“Living in peace is possible, but we humans are blind to the opposite”

Date:

“You will be dignified and honest”, “you will never give up” and “you will take care of others as well as yourself” are some of the “commandments” that the author, who has sold over ten million books and has been writing, tries to to fulfill his sixth novel

Impressed as a child by his first ride on the back of a wooden horse on a village carousel to the beat of a player piano, Jorge Amado didn’t have to think about being home: a table to eat, a bed for sleeping and a typewriter. Born in Puertollano in 1964 and based in Cartagena since the 1990s, the writer María Dueñas has been traveling the world for years since she accompanied literary success after ‘The Time Between the Seams’. To feel at home, breathe easy; temperance is his faithful shieldmaiden. His latest novel, Sira, has rediscovered Sira Quiroga, a name well-known to millions of readers. This summer he will continue writing his sixth novel. Derek Walcott writes in ‘The Abundance’: “There is nothing but the sun at the end of the street and a hot sea between the crumbling houses.” How different it would be, and how lucky she was to be waiting for you at the end of the street.

– What summer could not forget?

– From those from my childhood, slow warm days, siblings, pool, salmorejo, watermelon and ‘dolce far niente’. I usually associate summers with good times.

– What do you do with bad experiences?

– Keep them in the back of memory, it is not convenient to forget them. We can draw interesting lessons from almost all of them.

– The best thing about the girl she was?

– The wonderful parents I had, and the desire to go out into the wide world.

– What’s left of her today?

– Most. I lost my parents, but their legacy remains intact. And I’m constantly looking at the world.

– What about the woman you were when you had your two children?

– There remains the sense of responsibility and the lasting pleasure of knowing that my children exist.

– Convinced of what?

– That almost everything has a possible solution, no matter how difficult it sometimes seems.

– How stubborn?

– What is fair and necessary, when it comes to something that really matters to me.

– Have you imagined your life today: the international success, the fruits of your novels, the travels…?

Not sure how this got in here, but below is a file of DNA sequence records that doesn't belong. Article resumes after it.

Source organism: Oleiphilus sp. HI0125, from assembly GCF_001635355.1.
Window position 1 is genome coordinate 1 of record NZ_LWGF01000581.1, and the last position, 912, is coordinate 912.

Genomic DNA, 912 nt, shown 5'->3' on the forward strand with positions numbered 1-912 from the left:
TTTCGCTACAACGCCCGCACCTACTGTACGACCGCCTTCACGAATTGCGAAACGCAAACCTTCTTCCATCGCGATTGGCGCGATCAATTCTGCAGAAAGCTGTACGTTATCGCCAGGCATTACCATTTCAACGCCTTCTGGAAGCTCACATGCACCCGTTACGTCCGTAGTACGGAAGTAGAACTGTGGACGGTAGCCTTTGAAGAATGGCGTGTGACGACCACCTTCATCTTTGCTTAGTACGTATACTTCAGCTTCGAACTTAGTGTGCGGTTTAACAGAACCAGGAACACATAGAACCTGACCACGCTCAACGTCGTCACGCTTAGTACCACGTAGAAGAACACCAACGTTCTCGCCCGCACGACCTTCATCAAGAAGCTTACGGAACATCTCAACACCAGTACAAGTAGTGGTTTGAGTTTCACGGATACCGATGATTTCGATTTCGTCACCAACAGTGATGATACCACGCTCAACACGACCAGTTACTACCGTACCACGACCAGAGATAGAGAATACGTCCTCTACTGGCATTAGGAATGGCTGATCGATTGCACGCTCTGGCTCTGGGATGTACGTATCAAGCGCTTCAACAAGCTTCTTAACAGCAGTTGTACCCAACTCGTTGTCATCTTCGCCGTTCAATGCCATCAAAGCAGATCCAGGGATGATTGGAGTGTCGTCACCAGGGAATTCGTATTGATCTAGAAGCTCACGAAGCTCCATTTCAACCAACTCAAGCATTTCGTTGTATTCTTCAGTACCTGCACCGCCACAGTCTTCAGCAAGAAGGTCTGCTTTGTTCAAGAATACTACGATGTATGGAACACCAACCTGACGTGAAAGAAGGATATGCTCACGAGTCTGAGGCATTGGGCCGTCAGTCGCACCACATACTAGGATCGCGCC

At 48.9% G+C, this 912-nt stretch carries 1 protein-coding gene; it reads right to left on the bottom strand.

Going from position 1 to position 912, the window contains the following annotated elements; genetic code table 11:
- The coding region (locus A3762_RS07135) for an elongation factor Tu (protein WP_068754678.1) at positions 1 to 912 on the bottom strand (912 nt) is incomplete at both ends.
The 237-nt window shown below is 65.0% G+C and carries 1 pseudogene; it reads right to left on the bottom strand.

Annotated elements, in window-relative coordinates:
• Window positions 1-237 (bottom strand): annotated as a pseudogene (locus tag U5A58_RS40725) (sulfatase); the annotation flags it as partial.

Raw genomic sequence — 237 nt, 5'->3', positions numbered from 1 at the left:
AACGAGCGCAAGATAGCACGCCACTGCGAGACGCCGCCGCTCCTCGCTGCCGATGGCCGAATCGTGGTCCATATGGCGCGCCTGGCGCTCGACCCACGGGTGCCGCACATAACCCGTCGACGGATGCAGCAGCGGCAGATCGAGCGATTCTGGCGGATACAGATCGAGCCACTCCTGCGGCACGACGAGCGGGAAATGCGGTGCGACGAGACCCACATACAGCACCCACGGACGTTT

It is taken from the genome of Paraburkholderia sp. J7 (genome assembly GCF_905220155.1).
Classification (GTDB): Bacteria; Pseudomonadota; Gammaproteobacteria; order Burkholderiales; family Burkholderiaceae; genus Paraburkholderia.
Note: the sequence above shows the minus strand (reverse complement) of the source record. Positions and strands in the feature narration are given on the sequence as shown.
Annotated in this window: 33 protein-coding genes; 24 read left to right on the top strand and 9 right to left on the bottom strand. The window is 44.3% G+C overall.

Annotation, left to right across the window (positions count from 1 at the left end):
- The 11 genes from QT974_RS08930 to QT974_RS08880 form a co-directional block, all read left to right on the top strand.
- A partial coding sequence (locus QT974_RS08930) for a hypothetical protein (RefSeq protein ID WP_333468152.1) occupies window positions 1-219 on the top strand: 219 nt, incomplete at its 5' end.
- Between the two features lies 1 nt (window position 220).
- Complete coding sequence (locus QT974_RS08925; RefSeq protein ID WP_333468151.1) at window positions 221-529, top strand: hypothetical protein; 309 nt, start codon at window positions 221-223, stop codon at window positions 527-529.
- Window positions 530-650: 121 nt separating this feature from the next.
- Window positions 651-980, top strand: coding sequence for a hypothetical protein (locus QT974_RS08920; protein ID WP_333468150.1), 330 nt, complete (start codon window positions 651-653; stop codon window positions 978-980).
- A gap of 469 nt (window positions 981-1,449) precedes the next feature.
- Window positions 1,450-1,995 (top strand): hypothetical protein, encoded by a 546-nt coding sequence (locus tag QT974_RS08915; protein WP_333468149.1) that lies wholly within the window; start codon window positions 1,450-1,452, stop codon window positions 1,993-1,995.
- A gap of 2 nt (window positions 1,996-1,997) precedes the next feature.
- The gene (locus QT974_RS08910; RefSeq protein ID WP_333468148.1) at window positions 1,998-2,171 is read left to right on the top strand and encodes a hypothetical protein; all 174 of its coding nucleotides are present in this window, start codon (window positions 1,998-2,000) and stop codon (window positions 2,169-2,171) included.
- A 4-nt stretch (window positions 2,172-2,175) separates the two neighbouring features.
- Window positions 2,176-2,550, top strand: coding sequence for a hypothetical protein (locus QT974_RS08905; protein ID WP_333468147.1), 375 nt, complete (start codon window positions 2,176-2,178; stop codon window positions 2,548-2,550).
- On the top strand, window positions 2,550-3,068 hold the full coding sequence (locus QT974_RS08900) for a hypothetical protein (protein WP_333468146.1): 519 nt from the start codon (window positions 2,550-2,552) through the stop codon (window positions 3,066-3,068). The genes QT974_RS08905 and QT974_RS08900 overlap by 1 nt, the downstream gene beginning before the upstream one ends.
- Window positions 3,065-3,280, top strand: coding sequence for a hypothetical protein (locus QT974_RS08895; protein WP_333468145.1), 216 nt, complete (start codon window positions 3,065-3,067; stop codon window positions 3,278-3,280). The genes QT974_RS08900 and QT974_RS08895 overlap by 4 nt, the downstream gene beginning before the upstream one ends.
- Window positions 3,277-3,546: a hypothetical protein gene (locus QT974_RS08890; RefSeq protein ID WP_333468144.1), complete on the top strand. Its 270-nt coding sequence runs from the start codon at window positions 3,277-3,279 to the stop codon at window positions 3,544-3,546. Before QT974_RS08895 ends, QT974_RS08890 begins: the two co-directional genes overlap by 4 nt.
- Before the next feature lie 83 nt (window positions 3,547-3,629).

– No, I always stayed focused on the present and never fantasized about what the future would bring.

– Do you miss anything from your time as a university professor?

– Share opinions and criteria, row in the same direction with other people. Writing is much lonelier and although I deal well with loneliness, there are times when I long for that close contact with my former colleagues.

– Do you recognize yourself today when you look in the mirror?

– Naturally. I am the same as always, although some mornings my image tends to be the opposite of me.

– What do you say when you get up?

– Here we go, honey…

– How do you usually end the day?

– Reading in bed.

– Your great pleasure?

– A ‘dry martini’ with three olives at the end of a profitable working day.

– That mania that haunts her…?

– I can’t stand that something is skewed or askew, I go through life to reposition everything.

– You insist that you are not romantic…

– …zero romantic, I’ll leave that to the Disney movies.

– What upsets you?

– People who waste what they have, in every way: talent, resources, luck…

– If it explodes, what should the people around you do?

– Get out of the way!

– Why did you give up?

– To systematically go to the gym.

– And what did she want to surprise herself with?

– With my striving not to use myself as leverage; stay active, dynamic, enthusiastic about new plans and projects, in the present and on the horizon.

– What do you enjoy in your daily life?

– The first coffee in the morning, slowly and silently, planning the day, listening to the radio and reading the press on the iPad.

– What are you going to do this summer?

– Rest and work, halfway through. I’ve had an intense spring and a busy fall awaits me, I need to do some writing and recharge my batteries.

– What are you refusing?

– To feel compelled to do what I don’t like, don’t feel like, or don’t care about. To serve as a vase or entertainment, to get out of other people’s cakes.

– What are your ‘commandments’?

– You will try to respect and be respected, you will be dignified and honest, you will not create unnecessary problems, you will not consciously harm, you will never give up, you will watch over others as well as yourself…

– Why is María Dueñas a lynx?

– Pack wisely. I inherited it from my mother. I always wear just enough and in the necessary order, I almost never have anything left or missing.

– And why is he awkwardly recognized?

– I sing with sorrow, although I would like to have a good voice, a good ear, sense of rhythm and grace.

– What kind of mother are you?

– I try to be involved without overpowering, in treatment without making too much effort.

– What does elegance consist of?

-In a certain attitude to the world, which is articulated in very different ways.

– Melibea’s father says: ‘Blessed love are those who know you not’. How has it been for you?

– Good.

– Where were you happy?

– In almost all I’ve been through, one way or another.